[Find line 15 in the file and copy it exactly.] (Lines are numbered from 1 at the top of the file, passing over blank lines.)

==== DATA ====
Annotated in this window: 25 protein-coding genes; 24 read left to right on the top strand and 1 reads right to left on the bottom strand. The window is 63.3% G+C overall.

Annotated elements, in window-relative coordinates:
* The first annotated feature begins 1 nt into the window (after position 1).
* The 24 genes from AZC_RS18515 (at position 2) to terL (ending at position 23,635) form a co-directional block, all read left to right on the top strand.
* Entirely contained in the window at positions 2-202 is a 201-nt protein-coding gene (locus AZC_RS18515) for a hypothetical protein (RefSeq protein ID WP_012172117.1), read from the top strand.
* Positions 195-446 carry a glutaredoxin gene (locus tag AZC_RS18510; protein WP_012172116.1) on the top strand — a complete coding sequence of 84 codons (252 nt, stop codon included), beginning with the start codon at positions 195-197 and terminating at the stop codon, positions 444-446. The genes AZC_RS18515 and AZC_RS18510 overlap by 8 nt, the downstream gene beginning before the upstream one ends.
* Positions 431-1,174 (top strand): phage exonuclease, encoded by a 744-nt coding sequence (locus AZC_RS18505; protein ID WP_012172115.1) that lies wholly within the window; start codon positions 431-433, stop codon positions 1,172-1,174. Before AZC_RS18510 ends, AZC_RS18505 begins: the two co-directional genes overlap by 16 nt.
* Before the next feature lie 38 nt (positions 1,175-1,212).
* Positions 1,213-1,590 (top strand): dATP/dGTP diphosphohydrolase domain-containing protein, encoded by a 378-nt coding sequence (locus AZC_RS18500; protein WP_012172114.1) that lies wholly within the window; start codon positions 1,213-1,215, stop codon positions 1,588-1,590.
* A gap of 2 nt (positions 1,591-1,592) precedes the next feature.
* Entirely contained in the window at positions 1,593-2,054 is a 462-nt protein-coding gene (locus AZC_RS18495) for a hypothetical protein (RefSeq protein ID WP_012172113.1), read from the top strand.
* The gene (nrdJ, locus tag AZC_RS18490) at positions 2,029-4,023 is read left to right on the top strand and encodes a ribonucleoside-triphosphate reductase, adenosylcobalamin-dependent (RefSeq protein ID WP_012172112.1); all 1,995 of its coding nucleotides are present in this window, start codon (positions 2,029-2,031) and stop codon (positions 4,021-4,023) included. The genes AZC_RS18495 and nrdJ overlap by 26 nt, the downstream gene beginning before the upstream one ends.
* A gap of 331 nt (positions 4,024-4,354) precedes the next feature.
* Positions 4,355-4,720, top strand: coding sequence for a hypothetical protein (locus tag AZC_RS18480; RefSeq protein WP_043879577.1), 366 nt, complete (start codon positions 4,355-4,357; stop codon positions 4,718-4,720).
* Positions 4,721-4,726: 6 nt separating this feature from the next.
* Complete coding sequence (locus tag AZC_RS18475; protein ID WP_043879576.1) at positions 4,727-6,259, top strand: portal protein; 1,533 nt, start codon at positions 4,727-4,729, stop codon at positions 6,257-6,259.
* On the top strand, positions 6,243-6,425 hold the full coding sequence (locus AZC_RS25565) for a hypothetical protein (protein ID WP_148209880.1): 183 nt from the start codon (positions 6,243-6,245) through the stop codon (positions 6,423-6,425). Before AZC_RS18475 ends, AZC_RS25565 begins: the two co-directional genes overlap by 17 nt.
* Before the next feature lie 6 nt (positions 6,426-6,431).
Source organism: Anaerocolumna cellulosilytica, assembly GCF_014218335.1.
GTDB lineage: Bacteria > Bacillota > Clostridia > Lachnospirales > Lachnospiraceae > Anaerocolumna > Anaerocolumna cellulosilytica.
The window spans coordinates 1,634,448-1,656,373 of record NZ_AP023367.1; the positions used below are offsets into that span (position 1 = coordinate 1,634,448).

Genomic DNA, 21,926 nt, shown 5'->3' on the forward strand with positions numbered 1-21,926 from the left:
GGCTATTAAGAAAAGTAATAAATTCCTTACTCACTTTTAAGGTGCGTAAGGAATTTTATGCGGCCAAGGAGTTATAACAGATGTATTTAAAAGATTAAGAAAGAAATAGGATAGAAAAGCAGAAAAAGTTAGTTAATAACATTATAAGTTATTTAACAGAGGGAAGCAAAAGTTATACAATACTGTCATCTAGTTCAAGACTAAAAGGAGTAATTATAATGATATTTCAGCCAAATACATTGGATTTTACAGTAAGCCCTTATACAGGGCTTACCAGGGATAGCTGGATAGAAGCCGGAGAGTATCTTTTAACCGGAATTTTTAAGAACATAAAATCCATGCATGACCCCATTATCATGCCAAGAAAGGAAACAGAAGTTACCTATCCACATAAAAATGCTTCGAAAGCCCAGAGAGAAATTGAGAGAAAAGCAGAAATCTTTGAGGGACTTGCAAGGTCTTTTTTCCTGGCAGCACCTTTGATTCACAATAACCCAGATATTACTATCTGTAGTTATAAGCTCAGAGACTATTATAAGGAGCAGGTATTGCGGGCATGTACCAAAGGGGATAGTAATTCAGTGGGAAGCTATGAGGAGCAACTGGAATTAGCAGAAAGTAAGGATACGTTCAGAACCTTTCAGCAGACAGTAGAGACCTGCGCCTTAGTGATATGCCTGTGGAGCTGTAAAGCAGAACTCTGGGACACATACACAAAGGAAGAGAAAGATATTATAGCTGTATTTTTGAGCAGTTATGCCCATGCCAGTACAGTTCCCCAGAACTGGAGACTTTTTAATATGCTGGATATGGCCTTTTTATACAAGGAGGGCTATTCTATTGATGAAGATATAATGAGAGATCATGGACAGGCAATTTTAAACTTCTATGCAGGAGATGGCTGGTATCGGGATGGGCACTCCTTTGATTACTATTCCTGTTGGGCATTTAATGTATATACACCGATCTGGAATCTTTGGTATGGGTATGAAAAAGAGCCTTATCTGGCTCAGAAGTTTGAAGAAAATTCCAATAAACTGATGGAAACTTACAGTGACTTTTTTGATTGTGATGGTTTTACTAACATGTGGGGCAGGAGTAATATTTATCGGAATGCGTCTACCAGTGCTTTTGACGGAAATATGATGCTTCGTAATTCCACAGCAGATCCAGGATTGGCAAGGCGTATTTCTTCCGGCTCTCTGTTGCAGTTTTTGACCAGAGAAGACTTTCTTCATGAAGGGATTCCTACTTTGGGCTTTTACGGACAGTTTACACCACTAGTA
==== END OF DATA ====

* Positions 4,721-4,726: 6 nt separating this feature from the next.